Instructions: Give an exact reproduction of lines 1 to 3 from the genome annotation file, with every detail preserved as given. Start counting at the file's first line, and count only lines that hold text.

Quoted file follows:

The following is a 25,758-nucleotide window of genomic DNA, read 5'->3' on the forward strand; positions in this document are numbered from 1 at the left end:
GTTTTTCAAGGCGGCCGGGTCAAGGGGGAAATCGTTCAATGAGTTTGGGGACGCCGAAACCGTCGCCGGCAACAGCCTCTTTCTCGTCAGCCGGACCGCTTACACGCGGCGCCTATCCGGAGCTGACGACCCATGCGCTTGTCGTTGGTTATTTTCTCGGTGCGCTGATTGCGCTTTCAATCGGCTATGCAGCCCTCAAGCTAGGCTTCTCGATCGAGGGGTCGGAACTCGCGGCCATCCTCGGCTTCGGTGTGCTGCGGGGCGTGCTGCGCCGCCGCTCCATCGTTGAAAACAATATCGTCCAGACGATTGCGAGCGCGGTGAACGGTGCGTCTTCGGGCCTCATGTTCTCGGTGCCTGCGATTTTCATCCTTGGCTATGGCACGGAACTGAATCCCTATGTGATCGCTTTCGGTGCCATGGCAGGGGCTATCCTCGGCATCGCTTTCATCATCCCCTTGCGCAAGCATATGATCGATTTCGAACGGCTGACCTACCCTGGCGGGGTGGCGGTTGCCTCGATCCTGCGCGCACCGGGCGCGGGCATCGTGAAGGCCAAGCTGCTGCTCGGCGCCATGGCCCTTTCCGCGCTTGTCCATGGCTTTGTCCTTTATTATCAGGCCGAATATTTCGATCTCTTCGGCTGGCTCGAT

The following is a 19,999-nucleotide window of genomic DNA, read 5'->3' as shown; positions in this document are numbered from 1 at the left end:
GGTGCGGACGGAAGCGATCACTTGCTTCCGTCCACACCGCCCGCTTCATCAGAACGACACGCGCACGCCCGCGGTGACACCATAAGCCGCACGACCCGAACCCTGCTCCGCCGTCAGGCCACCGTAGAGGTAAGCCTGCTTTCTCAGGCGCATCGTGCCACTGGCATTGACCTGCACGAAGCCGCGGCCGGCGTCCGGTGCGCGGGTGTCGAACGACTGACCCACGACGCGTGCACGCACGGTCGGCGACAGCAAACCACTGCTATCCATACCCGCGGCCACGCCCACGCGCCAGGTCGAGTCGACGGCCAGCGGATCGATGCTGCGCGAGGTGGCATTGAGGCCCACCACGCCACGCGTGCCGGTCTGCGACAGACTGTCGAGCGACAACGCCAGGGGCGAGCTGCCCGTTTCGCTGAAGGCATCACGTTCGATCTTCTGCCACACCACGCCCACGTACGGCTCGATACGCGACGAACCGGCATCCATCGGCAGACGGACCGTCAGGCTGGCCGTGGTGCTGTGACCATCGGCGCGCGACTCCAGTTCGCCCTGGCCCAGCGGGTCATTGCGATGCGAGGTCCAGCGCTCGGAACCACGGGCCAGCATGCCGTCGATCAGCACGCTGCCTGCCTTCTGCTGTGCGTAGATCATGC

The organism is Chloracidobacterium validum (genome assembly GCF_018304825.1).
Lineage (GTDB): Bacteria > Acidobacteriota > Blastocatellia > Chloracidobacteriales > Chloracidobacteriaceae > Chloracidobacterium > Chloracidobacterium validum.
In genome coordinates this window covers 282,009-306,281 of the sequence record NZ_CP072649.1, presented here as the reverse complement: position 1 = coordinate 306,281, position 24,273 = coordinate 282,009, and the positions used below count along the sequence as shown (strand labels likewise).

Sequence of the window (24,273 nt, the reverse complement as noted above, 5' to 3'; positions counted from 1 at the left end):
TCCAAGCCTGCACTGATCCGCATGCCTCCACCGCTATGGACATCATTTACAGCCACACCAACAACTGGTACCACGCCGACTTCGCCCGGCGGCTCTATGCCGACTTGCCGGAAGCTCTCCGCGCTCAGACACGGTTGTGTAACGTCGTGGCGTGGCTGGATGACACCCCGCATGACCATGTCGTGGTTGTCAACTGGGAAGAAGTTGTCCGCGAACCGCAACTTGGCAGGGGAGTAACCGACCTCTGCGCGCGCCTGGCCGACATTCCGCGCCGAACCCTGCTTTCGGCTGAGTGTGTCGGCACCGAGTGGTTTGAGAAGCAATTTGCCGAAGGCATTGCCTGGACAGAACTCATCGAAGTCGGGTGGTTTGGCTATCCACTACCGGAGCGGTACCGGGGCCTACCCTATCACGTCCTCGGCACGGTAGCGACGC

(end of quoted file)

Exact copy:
The following is a 25,758-nucleotide window of genomic DNA, read 5'->3' on the forward strand; positions in this document are numbered from 1 at the left end:
GTTTTTCAAGGCGGCCGGGTCAAGGGGGAAATCGTTCAATGAGTTTGGGGACGCCGAAACCGTCGCCGGCAACAGCCTCTTTCTCGTCAGCCGGACCGCTTACACGCGGCGCCTATCCGGAGCTGACGACCCATGCGCTTGTCGTTGGTTATTTTCTCGGTGCGCTGATTGCGCTTTCAATCGGCTATGCAGCCCTCAAGCTAGGCTTCTCGATCGAGGGGTCGGAACTCGCGGCCATCCTCGGCTTCGGTGTGCTGCGGGGCGTGCTGCGCCGCCGCTCCATCGTTGAAAACAATATCGTCCAGACGATTGCGAGCGCGGTGAACGGTGCGTCTTCGGGCCTCATGTTCTCGGTGCCTGCGATTTTCATCCTTGGCTATGGCACGGAACTGAATCCCTATGTGATCGCTTTCGGTGCCATGGCAGGGGCTATCCTCGGCATCGCTTTCATCATCCCCTTGCGCAAGCATATGATCGATTTCGAACGGCTGACCTACCCTGGCGGGGTGGCGGTTGCCTCGATCCTGCGCGCACCGGGCGCGGGCATCGTGAAGGCCAAGCTGCTGCTCGGCGCCATGGCCCTTTCCGCGCTTGTCCATGGCTTTGTCCTTTATTATCAGGCCGAATATTTCGATCTCTTCGGCTGGCTCGAT

The following is a 19,999-nucleotide window of genomic DNA, read 5'->3' as shown; positions in this document are numbered from 1 at the left end: